Consider your acquisition situation before deciding to leave an employer. If you’re close to the deadline – or if you’re not – it could affect how you want to proceed with a potential job change. This is one reason why people who change jobs often can fall behind when it comes to retirement savings.
Take a long-term view of your new job offer
A new job with a higher salary sounds like a win, but you should think about how the salary and benefits will work for you in the future.
When evaluating a job offer, consider how salary, benefits, and other non-salary compensation might help you prepare for retirement. Although retirement may seem a long way off, these benefits and long-term planning can help you achieve the retirement you envision.
Compare how much employers will pay on 401(k) contributions or contribute to employer-sponsored health care plans and health savings accounts. Annuities are also now an option for employer-sponsored savings plans due to the SECURE Act. This option allows members to save money to provide a guaranteed lifetime income that can protect against various risks in retirement.
Keep track of your old 401(k)
There are several options for what to do with an employer-sponsored 401(k) plan when you leave a company. You can just leave it there, transfer it to your new employer, transfer it to a traditional or Roth IRA, or cash it out. (Clients should consult a tax advisor to determine what is appropriate for their particular situation and discuss potential tax consequences.)
Which choice makes the most sense to you will depend on your own situation. Don’t let it languish. The last thing you want to do, however, is forget about it. It’s money you’ve earned that you can use for a better retirement!
Consult a finance professional
A new job is a good reason to review your finances, including your short-term and long-term goals. Your financial situation has likely changed, and your spending and saving priorities may need to be redefined. A qualified financial professional can help you assess your finances and come up with a strategy that can include a written retirement savings and income plan that will work for you now and help you prepare for your future.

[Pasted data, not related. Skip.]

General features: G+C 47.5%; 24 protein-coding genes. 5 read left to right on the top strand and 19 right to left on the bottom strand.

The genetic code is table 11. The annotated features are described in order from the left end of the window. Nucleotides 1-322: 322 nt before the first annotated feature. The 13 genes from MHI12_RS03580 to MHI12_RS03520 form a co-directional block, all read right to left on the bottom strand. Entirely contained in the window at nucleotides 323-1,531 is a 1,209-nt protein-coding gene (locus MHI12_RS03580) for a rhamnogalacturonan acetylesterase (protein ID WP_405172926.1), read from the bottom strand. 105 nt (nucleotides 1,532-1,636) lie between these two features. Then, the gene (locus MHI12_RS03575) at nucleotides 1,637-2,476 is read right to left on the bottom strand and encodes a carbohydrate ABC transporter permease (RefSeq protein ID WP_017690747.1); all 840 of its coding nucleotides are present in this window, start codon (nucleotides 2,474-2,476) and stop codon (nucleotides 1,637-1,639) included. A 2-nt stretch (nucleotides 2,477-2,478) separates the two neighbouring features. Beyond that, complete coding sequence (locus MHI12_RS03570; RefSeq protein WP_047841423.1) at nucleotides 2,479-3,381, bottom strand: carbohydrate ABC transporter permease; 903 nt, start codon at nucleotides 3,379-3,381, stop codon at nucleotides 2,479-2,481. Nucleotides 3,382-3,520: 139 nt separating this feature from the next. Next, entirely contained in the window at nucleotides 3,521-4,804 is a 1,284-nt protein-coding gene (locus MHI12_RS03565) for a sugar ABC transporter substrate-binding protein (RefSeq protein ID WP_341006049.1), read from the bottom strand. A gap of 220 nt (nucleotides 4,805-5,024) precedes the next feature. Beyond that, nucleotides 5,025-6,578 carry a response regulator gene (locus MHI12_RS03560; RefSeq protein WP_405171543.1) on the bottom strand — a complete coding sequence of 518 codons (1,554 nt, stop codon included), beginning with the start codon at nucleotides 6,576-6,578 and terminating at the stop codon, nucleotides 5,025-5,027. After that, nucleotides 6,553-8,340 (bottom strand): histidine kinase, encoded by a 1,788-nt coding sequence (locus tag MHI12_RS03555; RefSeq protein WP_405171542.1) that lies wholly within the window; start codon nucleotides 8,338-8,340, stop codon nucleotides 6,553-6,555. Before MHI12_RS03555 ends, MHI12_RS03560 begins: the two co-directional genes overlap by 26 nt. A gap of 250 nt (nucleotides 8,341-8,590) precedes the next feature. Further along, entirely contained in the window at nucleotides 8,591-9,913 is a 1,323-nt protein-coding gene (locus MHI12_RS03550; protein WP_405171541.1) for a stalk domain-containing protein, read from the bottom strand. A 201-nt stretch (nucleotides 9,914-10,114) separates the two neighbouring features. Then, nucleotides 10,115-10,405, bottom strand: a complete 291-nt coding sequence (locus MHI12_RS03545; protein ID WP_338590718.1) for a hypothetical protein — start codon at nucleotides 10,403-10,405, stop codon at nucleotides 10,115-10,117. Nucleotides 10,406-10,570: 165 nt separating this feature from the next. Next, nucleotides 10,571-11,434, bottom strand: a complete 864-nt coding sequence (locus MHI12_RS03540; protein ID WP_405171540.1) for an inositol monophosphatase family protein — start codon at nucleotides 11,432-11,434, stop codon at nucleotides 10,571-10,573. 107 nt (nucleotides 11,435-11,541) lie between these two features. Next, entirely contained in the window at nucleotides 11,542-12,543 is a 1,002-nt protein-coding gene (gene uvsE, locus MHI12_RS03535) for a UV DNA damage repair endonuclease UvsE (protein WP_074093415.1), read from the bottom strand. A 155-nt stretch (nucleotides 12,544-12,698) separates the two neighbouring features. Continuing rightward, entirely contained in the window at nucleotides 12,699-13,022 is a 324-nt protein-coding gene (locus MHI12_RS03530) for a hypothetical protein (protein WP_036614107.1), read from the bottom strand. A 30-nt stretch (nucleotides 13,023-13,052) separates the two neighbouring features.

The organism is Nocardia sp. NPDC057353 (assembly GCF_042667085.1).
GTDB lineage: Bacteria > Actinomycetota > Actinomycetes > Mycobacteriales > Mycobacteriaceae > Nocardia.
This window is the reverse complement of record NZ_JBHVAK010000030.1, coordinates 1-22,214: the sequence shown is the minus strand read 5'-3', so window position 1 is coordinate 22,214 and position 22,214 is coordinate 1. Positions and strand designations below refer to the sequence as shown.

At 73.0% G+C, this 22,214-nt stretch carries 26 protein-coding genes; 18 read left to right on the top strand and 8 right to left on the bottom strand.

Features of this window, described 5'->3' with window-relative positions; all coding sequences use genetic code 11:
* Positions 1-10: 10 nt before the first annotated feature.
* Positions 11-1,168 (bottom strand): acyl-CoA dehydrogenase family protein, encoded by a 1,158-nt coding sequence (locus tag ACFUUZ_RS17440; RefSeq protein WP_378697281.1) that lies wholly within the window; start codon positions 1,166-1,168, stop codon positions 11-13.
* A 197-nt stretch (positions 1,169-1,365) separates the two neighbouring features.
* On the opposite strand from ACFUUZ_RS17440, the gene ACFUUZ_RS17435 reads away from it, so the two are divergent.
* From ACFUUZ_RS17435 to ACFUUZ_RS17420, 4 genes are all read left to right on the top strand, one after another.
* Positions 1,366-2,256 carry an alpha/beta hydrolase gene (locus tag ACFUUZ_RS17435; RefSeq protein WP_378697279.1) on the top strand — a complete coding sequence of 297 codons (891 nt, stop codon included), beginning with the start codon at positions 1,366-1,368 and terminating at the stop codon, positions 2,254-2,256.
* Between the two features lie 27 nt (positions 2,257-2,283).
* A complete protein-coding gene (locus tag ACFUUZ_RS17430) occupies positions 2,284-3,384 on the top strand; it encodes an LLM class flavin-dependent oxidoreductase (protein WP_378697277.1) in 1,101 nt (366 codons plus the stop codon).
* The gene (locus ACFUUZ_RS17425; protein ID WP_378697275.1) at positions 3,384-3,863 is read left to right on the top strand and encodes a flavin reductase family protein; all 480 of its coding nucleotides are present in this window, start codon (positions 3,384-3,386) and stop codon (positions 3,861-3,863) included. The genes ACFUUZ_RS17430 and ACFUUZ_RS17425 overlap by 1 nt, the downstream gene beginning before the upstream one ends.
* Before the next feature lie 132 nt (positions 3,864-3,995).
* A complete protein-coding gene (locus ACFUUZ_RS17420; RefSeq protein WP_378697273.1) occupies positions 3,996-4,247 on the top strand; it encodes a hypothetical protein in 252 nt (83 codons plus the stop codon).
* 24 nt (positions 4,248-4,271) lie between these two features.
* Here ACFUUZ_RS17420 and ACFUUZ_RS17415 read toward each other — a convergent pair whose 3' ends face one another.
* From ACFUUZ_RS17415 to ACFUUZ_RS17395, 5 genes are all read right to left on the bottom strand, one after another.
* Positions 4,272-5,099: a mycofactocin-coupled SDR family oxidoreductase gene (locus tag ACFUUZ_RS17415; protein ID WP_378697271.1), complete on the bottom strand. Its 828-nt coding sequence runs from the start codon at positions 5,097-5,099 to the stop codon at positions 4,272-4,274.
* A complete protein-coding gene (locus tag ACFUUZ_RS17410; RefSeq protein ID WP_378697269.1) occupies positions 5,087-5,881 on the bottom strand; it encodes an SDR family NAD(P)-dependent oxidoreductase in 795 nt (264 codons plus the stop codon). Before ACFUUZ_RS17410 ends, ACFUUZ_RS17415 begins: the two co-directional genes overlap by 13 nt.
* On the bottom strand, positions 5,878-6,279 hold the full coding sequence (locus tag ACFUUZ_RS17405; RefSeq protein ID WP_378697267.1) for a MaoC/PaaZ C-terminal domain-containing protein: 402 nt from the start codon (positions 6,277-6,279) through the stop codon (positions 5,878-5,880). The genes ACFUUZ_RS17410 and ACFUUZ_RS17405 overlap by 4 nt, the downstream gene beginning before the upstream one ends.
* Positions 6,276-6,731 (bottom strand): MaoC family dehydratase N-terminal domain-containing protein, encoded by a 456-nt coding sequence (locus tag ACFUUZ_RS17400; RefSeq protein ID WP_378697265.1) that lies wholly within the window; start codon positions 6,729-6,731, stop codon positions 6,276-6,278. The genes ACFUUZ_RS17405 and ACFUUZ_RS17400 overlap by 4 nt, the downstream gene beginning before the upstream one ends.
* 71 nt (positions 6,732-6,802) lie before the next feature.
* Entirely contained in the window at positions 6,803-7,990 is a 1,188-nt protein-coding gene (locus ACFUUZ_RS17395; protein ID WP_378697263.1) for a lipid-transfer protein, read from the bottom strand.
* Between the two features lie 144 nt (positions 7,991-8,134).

*Allianz Life conducted an online survey, the 2022 Retirement Risk Readiness Study, in February 2022 among a nationally representative sample of 1,000 people aged 25 and over in the contiguous United States with an annual household income of 50 $000+ (single) / $75,000+ (married/partnership) OR $150,000 investable assets.
This content is for general educational purposes only. However, it is not intended to provide fiduciary, tax or legal advice and may not be used to avoid tax penalties or to promote, market or recommend any tax plan or arrangement. Please note that Allianz Life Insurance Company of North America, its affiliates and their representatives and employees do not render fiduciary, tax or legal advice. Clients are encouraged to consult their tax advisor or attorney.
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Products are issued by Allianz Life Insurance Company of North America.
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Vice President, Advanced Markets, Allianz Life
Kelly LaVigne is Vice President of Advanced Markets for Allianz Life Insurance Co., where he is responsible for developing programs that help financial professionals serve clients with retirement, estate planning and tax strategies.